It is advised to seek a diagnosis before seeking treatment with bracing. All bracing should be undertaken in consultation with your child or teen’s doctor. While many brace varieties are available without a prescription, they should only be used once an accurate diagnosis has been made, a treatment program has been developed and the proper brace prescribed and fitted. Poor fitting braces or not the right type of brace can lead to additional pain, misuse or disuse of the brace. Save money and time and learn more about bracing and when to see a specialist below.
It is important to know the purpose of a brace. Will it prevent future problems? Will it improve standing, walking or other activities? Does it help with pain or swelling? Knowing the purpose of the brace, and how important that purpose is in your overall goals for your child or teen, will help you determine the overall value of bracing.
There are four general good reasons for bracing:
- Bracing after surgery
- Bracing for function, such as bracing the ankles to allow standing or walking
- Preventative bracing
- Corrective bracing, such as serial casting to straighten a wrist or ankle
When deciding whether or not to brace, ask yourself the following questions:
- Does the brace improve my child or teen’s function?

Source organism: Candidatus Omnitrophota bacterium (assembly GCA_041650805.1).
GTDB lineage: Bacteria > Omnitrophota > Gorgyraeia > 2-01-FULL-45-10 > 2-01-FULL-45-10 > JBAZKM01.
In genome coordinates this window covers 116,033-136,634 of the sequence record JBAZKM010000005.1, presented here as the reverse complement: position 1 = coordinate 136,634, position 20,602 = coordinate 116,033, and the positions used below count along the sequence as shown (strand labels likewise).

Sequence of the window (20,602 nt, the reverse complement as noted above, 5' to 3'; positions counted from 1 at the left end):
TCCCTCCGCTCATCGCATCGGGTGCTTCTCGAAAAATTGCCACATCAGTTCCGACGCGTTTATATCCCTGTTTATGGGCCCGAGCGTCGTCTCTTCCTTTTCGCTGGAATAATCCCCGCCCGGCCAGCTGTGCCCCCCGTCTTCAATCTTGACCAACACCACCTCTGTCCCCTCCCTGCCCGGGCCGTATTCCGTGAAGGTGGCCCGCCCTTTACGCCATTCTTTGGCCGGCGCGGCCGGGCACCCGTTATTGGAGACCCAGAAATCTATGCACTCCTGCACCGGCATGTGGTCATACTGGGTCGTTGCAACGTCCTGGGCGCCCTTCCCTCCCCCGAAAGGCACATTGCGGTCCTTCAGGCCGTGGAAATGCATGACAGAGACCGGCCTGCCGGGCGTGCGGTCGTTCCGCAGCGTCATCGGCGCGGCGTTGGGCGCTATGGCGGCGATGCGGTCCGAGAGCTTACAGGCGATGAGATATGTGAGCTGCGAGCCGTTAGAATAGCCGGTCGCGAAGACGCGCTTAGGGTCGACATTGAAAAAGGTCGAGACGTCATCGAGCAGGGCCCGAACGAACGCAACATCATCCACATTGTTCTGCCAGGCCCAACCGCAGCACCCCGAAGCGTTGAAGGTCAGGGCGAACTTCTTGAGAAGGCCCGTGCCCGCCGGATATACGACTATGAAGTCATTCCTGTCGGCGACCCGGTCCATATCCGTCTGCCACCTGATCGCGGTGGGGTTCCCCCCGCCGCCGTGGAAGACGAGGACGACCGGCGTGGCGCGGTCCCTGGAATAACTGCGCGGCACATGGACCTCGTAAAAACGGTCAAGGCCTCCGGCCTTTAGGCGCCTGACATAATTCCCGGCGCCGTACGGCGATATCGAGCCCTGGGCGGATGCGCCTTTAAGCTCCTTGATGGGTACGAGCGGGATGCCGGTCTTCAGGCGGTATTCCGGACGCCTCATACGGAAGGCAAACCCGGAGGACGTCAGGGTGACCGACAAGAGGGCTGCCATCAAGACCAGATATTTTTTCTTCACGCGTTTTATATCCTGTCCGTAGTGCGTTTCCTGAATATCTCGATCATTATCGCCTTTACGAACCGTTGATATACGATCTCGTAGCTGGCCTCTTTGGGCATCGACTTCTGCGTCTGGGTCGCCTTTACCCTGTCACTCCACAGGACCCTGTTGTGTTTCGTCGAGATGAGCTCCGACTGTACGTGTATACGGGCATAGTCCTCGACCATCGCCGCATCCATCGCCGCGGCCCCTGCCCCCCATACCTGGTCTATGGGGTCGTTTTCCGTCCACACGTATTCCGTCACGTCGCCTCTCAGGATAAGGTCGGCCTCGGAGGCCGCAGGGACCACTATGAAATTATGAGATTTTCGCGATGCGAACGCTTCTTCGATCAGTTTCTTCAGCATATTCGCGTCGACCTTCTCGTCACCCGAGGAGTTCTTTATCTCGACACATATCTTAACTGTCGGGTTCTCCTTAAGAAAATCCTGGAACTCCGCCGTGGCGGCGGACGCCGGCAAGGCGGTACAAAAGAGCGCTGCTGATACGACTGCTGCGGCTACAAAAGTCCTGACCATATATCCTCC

- Is this brace necessary to prevent future injury, pain or suffering?
- Are we seeing any benefit from this brace?
- Does this brace cause my child or teen’s additional discomfort?
- Is the brace so difficult to use that it is not being worn?
- Does the brace interfere with my child or teen’s sleep, activities or quality of life?
- Does the brace help with return to sports or activities?
- Does the brace eliminate current pain or other discomfort?
If you say no to one or more of the above questions, you may need to seek medical advice with a specialist or if your child or teen is experiencing any of the following symptoms:
- “popping” or “clicking” sounds
- Unable to put weight on the body part
- Pain without injury
- Not good strength; weakness
An orthopaedic specialist can help decide the proper diagnosis and treatment which may or may not include bracing. Not seeking proper medical advise first can delay care and end up costing you more money and time.
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